@philipo

    yes, the pampered generation will be an interesting dissertation in years to come. I would much prefer a results based system, open to all, and then perhaps we might get athletes actually turning up for national championships, or their clubs!

    @all

    I have to say that Henry always looks amazingly well conditioned, and I am sure there are a few magazines that might offer her some work if she so desired 😉 But maybe I am hoping too much for a stab at 400, but a 52.27 is not shabby…

    I read a little about Thomas Staines (both his parents will be well known to this forum) and at 2m tall, and only coming to athletics recently (he previously focused on ‘soccer’ uhhh) I wonder what he might do over 400/800, certainly have one eye on his results.

    I would encourage Jazmin Sawyers to give triple jump a try (her background in heptathlon and bobsleigh suggests she adapts to new events)

    #97628

    RunUnlimited
    Participant
    I would encourage Jazmin Sawyers to give triple jump a try (her background in heptathlon and bobsleigh suggests she adapts to new events)

    FINALLY, somebody else who thinks that this would be a good idea for Sawyers to try out the TJ. She has been an impressive performer in the LJ, often performing her season’s or even personal bests in pressure situations in major championships and other important situations.
    However I’m not sure she’ll ever be able to get into the 6.90 – 7m range to properly challenge for medals at a World Champ and Olympic level. She may occasionally get a freakish 6.80+ jump in favourable conditions (like she did in 2016 to win a silver medal at the European Championships, with a 2.6+ tailwind), but I can’t see her doing it consistently.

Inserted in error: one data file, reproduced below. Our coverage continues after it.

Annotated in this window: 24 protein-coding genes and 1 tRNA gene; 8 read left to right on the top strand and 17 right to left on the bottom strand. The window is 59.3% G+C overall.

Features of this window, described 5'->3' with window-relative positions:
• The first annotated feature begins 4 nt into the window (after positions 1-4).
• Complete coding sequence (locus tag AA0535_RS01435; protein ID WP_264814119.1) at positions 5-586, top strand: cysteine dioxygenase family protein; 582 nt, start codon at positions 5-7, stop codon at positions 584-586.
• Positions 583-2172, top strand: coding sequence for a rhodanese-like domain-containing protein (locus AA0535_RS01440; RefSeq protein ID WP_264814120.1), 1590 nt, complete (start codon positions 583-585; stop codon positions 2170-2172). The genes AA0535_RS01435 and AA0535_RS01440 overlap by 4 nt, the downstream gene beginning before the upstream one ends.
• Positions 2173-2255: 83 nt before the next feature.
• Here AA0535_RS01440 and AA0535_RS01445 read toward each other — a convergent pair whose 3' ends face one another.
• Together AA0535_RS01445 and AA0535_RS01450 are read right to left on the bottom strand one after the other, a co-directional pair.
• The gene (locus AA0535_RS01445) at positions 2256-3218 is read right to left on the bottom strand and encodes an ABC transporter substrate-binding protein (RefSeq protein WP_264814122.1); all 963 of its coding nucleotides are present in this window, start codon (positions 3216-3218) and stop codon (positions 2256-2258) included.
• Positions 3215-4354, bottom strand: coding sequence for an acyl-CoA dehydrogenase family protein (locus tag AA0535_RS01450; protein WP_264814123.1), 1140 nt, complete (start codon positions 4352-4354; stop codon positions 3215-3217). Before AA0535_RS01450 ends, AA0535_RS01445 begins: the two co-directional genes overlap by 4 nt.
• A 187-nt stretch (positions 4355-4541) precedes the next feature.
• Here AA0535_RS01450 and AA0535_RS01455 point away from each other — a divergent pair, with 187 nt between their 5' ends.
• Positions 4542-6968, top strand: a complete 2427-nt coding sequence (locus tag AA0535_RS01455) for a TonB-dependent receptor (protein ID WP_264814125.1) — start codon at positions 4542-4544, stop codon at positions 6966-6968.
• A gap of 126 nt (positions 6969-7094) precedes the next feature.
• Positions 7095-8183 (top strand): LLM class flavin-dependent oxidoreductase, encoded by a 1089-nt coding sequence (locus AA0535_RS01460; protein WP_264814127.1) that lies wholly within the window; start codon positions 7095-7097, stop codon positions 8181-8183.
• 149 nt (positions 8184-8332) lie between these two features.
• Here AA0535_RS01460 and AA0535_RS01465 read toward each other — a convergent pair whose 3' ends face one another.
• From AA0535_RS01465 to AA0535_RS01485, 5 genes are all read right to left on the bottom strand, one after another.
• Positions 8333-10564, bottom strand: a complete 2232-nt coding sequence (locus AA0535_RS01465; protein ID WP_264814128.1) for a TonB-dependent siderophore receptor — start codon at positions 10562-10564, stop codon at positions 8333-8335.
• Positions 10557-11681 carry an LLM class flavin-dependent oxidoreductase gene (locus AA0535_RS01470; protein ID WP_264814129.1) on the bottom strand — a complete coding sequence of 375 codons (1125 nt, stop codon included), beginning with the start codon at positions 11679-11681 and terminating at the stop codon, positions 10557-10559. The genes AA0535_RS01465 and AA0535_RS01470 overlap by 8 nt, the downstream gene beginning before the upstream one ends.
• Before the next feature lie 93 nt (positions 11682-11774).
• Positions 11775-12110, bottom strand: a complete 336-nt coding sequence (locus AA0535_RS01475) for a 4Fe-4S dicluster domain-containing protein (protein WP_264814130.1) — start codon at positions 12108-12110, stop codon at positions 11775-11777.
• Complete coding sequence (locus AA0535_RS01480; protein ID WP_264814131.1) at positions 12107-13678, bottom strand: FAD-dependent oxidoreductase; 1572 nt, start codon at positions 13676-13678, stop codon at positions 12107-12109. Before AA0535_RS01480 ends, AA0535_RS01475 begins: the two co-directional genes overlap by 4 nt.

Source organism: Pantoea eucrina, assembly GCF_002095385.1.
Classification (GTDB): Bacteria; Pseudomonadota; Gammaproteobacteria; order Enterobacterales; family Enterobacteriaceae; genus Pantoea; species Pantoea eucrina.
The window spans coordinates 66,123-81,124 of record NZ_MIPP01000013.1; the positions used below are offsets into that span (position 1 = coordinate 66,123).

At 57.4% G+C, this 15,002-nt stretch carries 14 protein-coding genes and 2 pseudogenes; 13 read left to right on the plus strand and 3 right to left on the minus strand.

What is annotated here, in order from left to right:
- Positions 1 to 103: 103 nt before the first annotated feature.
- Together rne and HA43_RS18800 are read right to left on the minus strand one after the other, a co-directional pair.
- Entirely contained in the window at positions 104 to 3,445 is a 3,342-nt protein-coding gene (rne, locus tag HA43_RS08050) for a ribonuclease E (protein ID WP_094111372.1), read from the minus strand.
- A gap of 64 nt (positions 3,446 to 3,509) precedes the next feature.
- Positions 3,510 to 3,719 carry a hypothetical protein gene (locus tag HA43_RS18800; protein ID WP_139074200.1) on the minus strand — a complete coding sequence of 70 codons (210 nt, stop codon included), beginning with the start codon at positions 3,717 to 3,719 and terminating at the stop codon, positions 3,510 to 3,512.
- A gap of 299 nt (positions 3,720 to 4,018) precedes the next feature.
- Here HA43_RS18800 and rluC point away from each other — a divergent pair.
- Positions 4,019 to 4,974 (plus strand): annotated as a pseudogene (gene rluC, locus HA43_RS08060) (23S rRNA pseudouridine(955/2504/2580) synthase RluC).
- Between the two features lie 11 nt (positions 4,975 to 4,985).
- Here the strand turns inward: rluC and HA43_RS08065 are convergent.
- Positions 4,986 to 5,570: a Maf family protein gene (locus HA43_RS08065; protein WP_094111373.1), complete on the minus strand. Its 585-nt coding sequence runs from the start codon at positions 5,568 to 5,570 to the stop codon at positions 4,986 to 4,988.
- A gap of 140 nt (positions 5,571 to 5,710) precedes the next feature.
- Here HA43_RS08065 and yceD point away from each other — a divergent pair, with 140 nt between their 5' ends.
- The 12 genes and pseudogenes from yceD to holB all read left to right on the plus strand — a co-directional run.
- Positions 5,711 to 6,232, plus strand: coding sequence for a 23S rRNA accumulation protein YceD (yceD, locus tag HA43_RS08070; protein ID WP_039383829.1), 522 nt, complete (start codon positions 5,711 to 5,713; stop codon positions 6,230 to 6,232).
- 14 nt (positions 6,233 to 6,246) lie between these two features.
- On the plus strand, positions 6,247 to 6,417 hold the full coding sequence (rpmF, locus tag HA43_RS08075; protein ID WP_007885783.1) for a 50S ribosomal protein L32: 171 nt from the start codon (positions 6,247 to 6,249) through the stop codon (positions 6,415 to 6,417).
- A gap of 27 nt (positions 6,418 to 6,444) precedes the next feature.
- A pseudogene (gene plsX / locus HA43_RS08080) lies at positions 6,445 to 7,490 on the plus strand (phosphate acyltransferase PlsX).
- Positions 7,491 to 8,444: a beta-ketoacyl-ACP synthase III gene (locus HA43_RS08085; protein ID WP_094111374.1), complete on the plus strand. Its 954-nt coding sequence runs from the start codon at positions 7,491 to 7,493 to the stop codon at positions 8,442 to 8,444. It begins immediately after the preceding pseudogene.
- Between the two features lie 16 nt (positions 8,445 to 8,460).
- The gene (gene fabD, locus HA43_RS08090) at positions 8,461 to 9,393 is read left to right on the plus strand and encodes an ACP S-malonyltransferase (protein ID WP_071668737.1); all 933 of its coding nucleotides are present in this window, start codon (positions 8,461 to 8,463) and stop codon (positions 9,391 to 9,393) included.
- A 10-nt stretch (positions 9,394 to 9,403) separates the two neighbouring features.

So I don’t see why she shouldn’t give the Triple Jump a try at some point, especially given her multi-event background…. In fact, I want more of our long jumpers to give the TJ more serious consideration, or at least, our middling level long jumpers, in the men’s and women’s ranks.

    #97630

    SteveK26
    Participant

    Jimbo

    Thanks for that.
    Of course I wasn’t suggesting those 4 athletes going on to achieve ‘superstar’ status.

    Just that they might run 51’s this year.

    Carter

    I watched an interview MHS gave recently (forget where) and he seemed as happy as Larry in his current set up. He might be on the autistic scale somewhere but if he is its hardly noticeable these days.

    #97631

    Richard
    Participant

    I would encourage Jazmin Sawyers to give triple jump a try (her background in heptathlon and bobsleigh suggests she adapts to new events)

    FINALLY, somebody else who thinks that this would be a good idea for Sawyers to try out the TJ. She has been an impressive performer in the LJ, often performing her season’s or even personal bests in pressure situations in major championships and other important situations.
    However I’m not sure she’ll ever be able to get into the 6.90 – 7m range to properly challenge for medals at a World Champ and Olympic level. She may occasionally get a freakish 6.80+ jump in favourable conditions (like she did in 2016 to win a silver medal at the European Championships, with a 2.6+ tailwind), but I can’t see her doing it consistently.

    So I don’t see why she shouldn’t give the Triple Jump a try at some point, especially given her multi-event background…. In fact, I want more of our long jumpers to give the TJ more serious consideration, or at least, our middling level long jumpers, in the men’s and women’s ranks.

    Totally agree with that last point. For me, a heck of a lot more long jumpers (plus other sprinting/jumping types) should at least try triple jump. Since the women’s event has become established, I have noticed that the UK hardly ever has a representative at age-group champs, and I think that is largely because a lot of athletes who may have the potential to do well at it never even try it. It does seem to me that other countries’ top long jumpers are more likely to have a TJ PB on their stats than ours.

    I think this issue now also applies on the male side where we also have relatively few championship performers at age-group level. It does seem surprising that relatively few athletes have been inspired to try and emulate the likes of Edwards, Idowu and Connor. Perhaps that is setting the bar quite high as all of these were the best in the world for at least one year, but it would be nice to see someone new at least reach the level of an Achike, a Herbert, a Moore or an Alsop.